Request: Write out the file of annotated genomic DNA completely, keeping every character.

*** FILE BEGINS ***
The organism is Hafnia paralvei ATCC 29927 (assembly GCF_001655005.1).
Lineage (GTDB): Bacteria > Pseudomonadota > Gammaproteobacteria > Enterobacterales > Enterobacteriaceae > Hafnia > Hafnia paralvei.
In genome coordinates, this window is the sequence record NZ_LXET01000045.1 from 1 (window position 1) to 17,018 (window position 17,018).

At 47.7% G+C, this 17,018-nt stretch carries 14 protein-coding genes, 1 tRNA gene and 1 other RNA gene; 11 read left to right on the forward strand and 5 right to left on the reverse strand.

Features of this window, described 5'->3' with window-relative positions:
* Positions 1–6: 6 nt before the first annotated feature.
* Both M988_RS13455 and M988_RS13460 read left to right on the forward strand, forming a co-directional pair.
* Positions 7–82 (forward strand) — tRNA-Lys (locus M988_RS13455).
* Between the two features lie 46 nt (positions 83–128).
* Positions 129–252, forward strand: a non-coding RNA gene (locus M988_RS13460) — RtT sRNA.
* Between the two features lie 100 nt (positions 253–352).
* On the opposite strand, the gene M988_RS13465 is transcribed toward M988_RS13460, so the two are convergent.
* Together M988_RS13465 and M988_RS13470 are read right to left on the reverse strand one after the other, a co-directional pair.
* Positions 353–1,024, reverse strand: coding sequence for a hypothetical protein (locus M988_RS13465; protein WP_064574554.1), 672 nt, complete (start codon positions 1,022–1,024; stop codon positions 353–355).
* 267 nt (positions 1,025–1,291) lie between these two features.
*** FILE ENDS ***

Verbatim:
The organism is Hafnia paralvei ATCC 29927 (assembly GCF_001655005.1).
Lineage (GTDB): Bacteria > Pseudomonadota > Gammaproteobacteria > Enterobacterales > Enterobacteriaceae > Hafnia > Hafnia paralvei.
In genome coordinates, this window is the sequence record NZ_LXET01000045.1 from 1 (window position 1) to 17,018 (window position 17,018).

At 47.7% G+C, this 17,018-nt stretch carries 14 protein-coding genes, 1 tRNA gene and 1 other RNA gene; 11 read left to right on the forward strand and 5 right to left on the reverse strand.

Features of this window, described 5'->3' with window-relative positions:
* Positions 1–6: 6 nt before the first annotated feature.
* Both M988_RS13455 and M988_RS13460 read left to right on the forward strand, forming a co-directional pair.
* Positions 7–82 (forward strand) — tRNA-Lys (locus M988_RS13455).
* Between the two features lie 46 nt (positions 83–128).
* Positions 129–252, forward strand: a non-coding RNA gene (locus M988_RS13460) — RtT sRNA.
* Between the two features lie 100 nt (positions 253–352).
* On the opposite strand, the gene M988_RS13465 is transcribed toward M988_RS13460, so the two are convergent.
* Together M988_RS13465 and M988_RS13470 are read right to left on the reverse strand one after the other, a co-directional pair.
* Positions 353–1,024, reverse strand: coding sequence for a hypothetical protein (locus M988_RS13465; protein WP_064574554.1), 672 nt, complete (start codon positions 1,022–1,024; stop codon positions 353–355).
* 267 nt (positions 1,025–1,291) lie between these two features.